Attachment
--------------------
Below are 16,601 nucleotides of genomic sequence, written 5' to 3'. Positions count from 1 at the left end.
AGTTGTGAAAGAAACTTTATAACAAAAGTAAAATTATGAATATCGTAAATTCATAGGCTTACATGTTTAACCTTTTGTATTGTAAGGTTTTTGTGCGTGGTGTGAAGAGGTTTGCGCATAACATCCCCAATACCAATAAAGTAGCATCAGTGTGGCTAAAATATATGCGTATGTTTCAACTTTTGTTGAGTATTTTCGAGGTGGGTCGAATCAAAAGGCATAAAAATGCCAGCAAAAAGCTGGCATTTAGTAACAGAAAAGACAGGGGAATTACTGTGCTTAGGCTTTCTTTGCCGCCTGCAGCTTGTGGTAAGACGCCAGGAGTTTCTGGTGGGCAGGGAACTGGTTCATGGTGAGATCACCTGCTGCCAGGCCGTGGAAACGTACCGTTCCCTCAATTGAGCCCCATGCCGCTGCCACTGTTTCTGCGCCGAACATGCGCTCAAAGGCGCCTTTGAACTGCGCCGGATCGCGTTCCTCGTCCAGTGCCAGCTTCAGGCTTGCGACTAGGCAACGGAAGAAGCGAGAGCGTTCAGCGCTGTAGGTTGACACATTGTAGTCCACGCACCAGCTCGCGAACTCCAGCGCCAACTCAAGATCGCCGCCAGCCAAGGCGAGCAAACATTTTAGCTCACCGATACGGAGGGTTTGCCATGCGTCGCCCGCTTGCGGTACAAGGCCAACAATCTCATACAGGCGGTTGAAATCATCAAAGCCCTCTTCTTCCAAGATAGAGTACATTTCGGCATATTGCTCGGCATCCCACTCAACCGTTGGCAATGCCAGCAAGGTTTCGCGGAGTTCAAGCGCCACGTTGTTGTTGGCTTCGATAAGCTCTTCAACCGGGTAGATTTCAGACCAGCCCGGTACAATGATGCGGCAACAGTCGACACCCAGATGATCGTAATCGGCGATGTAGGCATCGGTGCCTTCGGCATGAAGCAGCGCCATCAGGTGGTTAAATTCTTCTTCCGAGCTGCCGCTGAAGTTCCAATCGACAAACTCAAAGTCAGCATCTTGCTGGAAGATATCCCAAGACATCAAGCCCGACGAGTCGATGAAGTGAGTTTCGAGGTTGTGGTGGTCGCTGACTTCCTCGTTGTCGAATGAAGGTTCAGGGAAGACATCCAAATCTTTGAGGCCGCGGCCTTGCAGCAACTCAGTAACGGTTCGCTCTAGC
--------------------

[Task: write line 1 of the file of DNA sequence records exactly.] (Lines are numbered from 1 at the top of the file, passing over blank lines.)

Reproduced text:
Below are 16,601 nucleotides of genomic sequence, written 5' to 3'. Positions count from 1 at the left end.